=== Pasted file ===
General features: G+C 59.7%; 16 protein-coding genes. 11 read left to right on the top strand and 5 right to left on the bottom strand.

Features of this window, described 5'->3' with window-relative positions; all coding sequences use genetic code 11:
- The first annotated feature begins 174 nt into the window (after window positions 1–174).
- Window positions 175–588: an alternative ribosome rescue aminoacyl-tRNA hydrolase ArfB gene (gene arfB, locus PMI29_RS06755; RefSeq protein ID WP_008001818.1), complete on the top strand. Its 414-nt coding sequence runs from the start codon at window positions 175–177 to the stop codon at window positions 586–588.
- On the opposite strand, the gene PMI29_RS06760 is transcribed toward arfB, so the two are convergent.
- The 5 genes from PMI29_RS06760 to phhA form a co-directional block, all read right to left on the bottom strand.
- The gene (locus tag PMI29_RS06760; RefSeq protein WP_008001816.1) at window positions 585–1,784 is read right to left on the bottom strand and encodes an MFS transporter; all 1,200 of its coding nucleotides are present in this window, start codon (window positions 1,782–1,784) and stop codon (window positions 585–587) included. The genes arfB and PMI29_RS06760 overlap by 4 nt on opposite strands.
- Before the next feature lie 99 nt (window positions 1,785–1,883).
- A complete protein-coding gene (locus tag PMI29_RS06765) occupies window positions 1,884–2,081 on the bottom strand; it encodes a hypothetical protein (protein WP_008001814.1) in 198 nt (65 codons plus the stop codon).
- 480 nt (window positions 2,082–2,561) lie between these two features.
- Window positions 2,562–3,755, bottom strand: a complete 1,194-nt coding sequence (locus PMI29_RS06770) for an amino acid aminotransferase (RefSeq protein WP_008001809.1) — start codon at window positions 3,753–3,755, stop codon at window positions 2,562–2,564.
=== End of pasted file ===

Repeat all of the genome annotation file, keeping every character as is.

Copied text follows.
General features: G+C 59.7%; 16 protein-coding genes. 11 read left to right on the top strand and 5 right to left on the bottom strand.

Features of this window, described 5'->3' with window-relative positions; all coding sequences use genetic code 11:
- The first annotated feature begins 174 nt into the window (after window positions 1–174).
- Window positions 175–588: an alternative ribosome rescue aminoacyl-tRNA hydrolase ArfB gene (gene arfB, locus PMI29_RS06755; RefSeq protein ID WP_008001818.1), complete on the top strand. Its 414-nt coding sequence runs from the start codon at window positions 175–177 to the stop codon at window positions 586–588.
- On the opposite strand, the gene PMI29_RS06760 is transcribed toward arfB, so the two are convergent.
- The 5 genes from PMI29_RS06760 to phhA form a co-directional block, all read right to left on the bottom strand.
- The gene (locus tag PMI29_RS06760; RefSeq protein WP_008001816.1) at window positions 585–1,784 is read right to left on the bottom strand and encodes an MFS transporter; all 1,200 of its coding nucleotides are present in this window, start codon (window positions 1,782–1,784) and stop codon (window positions 585–587) included. The genes arfB and PMI29_RS06760 overlap by 4 nt on opposite strands.
- Before the next feature lie 99 nt (window positions 1,785–1,883).
- A complete protein-coding gene (locus tag PMI29_RS06765) occupies window positions 1,884–2,081 on the bottom strand; it encodes a hypothetical protein (protein WP_008001814.1) in 198 nt (65 codons plus the stop codon).
- 480 nt (window positions 2,082–2,561) lie between these two features.
- Window positions 2,562–3,755, bottom strand: a complete 1,194-nt coding sequence (locus PMI29_RS06770) for an amino acid aminotransferase (RefSeq protein WP_008001809.1) — start codon at window positions 3,753–3,755, stop codon at window positions 2,562–2,564.